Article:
Because the parties utilized the produce stand in support of their marriage and demonstrated their intent to treat it as marital property, we find the family court did not err in determining the produce stand was transmuted into marital property, and we affirm its finding.
II. Expert testimony as to business valuation of the produce stand
Husband argues the family court erred in qualifying Wife's expert witness. We disagree.
Generally, the family court has the discretion to determine whether a witness has qualified as an expert, and whether his opinion is admissible on a fact in issue. Altman v. Griffith, 372 S.C. 388, 400, 642 S.E.2d 619, 625 (Ct. App. 2007). Pursuant to Rule 702, SCRE: "If scientific, technical, or other specialized knowledge will assist the trier of fact to understand the evidence or to determine a fact in issue, a witness qualified as an expert by knowledge, skill, experience, training, or education, may testify thereto in the form of an opinion or otherwise." On appeal, the family court's ruling to exclude or admit expert testimony will not be disturbed absent a clear abuse of discretion. Altman, 372 S.C. at 400, 642 S.E.2d at 625. "Defects in an expert witness' education and experience go to the weight, not the admissibility, of the expert's testimony." Peterson v. Nat'l R.R. Passenger Corp., 365 S.C. 391, 399, 618 S.E.2d 903, 907 (2005).
In the present case, Husband objected to the expert's testimony based on surprise and lack of qualification as an expert. Husband argued Wife failed to disclose that expert testimony would be offered as to the valuation of the produce stand. The family court overruled the failure to disclose objection because "any surprise . . . should have been overcome from the standpoint that the value of this produce stand is really pivotal to the litigation to the [family] [c]ourt." Thereafter the family court qualified Wife's expert, Ken Walker, a certified real estate appraiser, concerning the valuation of the business.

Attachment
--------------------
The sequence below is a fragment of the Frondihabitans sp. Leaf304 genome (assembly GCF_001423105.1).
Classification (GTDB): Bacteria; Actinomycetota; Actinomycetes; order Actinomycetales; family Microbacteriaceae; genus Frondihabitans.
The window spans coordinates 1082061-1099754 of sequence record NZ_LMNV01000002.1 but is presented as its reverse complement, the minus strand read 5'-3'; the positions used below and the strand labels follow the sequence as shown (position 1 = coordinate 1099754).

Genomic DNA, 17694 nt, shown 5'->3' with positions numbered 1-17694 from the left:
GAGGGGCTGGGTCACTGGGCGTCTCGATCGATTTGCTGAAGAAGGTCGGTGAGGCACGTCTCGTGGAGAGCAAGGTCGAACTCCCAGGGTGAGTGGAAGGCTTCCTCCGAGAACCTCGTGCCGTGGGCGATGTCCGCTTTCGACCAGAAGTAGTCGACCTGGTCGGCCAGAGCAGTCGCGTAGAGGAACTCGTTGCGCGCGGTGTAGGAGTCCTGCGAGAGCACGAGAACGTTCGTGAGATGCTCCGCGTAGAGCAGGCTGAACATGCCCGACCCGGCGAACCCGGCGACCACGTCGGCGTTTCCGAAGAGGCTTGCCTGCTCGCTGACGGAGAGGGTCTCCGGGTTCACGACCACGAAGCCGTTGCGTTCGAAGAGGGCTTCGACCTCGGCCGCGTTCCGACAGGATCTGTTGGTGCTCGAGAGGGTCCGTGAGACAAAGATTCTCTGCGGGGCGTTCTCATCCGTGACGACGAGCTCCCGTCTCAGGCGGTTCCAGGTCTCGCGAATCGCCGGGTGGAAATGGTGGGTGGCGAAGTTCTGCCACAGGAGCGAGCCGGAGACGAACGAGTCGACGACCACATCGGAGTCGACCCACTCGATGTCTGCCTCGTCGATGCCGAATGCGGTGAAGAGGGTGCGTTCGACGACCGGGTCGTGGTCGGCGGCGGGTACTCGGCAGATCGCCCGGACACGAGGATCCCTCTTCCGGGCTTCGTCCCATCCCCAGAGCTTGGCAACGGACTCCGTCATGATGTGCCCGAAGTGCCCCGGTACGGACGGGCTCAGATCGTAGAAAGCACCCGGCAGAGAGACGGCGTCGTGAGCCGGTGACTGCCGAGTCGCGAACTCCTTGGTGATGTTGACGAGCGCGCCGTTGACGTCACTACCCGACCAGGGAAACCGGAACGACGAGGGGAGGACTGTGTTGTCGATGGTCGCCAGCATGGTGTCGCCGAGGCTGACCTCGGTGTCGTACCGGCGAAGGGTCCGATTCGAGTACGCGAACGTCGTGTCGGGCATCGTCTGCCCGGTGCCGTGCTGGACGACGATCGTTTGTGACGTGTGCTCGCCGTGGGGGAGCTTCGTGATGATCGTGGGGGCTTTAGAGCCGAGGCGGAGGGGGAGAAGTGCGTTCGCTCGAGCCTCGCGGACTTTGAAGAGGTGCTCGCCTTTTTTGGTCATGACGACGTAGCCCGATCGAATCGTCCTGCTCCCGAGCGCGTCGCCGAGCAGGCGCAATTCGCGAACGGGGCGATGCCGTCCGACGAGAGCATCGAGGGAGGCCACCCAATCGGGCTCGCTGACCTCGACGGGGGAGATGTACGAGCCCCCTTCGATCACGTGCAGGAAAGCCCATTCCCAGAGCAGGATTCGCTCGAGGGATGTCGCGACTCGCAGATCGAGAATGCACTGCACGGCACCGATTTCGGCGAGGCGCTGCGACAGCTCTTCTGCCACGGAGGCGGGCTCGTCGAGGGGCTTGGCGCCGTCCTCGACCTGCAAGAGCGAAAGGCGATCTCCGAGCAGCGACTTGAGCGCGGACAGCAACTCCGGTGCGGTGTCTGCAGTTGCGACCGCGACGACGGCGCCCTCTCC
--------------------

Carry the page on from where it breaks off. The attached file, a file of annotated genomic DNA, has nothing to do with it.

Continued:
Walker testified he began appraising real estate in the 1970s and has worked in real estate since that time. He is certified in South Carolina as a real estate appraiser and has taken ninety hours of classes regarding valuations of a life estate. Walker testified he has performed fifty to one hundred real estate appraisals per year for the last twenty to twenty-five years and has testified in numerous court proceedings. Walker acknowledged he had never testified in court as to the value of a life estate and had never valued a produce stand business. However, he had valued buildings or structures like the produce stand many times.
The family court did not abuse its discretion in qualifying Walker as an expert based on his specialized knowledge in valuing real estate. Further, Walker was thoroughly questioned regarding his credentials and education. Husband's basis for his objection to Walker's qualifications was that Walker had never testified as to the value of a life estate and had never valued a produce stand. However, these assertions would merely go the weight of his testimony and not its admissibility. See Peterson, 365 S.C. at 399, 618 S.E.2d at 907 ("[D]efects in an expert witness' education and experience go to the weight, not the admissibility, of the expert's testimony."). Therefore, we see no error in the family court's qualification of Walker as an expert.
III. Equitable division of minimum wage income
Husband argues the family court's award of $500 per month in minimum wage income for twenty-five years to Wife constitutes future support and is improper as part of the equitable division of the marital estate. We believe Wife is entitled to a portion of the produce stand's present value rather than $500 in monthly income. Therefore, we reverse and remand on this issue.